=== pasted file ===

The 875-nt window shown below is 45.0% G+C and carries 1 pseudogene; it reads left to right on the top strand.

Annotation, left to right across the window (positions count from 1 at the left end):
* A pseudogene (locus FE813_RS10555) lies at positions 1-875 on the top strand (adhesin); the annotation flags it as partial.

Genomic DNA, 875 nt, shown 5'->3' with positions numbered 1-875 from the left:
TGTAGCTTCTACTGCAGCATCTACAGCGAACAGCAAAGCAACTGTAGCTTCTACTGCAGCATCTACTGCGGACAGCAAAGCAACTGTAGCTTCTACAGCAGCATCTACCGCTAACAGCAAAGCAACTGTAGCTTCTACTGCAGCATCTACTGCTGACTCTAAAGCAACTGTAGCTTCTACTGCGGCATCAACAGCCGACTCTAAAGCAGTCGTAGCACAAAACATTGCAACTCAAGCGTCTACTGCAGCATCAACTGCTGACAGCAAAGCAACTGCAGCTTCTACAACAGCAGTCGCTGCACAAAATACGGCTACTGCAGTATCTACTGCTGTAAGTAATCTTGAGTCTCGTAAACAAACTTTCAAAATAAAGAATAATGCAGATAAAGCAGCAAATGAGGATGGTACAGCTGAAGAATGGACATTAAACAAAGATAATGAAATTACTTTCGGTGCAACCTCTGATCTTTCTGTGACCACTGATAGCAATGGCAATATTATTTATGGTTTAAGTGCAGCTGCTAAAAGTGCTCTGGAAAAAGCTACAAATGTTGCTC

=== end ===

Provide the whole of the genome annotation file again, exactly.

The 875-nt window shown below is 45.0% G+C and carries 1 pseudogene; it reads left to right on the top strand.

Annotation, left to right across the window (positions count from 1 at the left end):
* A pseudogene (locus FE813_RS10555) lies at positions 1-875 on the top strand (adhesin); the annotation flags it as partial.

Genomic DNA, 875 nt, shown 5'->3' with positions numbered 1-875 from the left:
TGTAGCTTCTACTGCAGCATCTACAGCGAACAGCAAAGCAACTGTAGCTTCTACTGCAGCATCTACTGCGGACAGCAAAGCAACTGTAGCTTCTACAGCAGCATCTACCGCTAACAGCAAAGCAACTGTAGCTTCTACTGCAGCATCTACTGCTGACTCTAAAGCAACTGTAGCTTCTACTGCGGCATCAACAGCCGACTCTAAAGCAGTCGTAGCACAAAACATTGCAACTCAAGCGTCTACTGCAGCATCAACTGCTGACAGCAAAGCAACTGCAGCTTCTACAACAGCAGTCGCTGCACAAAATACGGCTACTGCAGTATCTACTGCTGTAAGTAATCTTGAGTCTCGTAAACAAACTTTCAAAATAAAGAATAATGCAGATAAAGCAGCAAATGAGGATGGTACAGCTGAAGAATGGACATTAAACAAAGATAATGAAATTACTTTCGGTGCAACCTCTGATCTTTCTGTGACCACTGATAGCAATGGCAATATTATTTATGGTTTAAGTGCAGCTGCTAAAAGTGCTCTGGAAAAAGCTACAAATGTTGCTC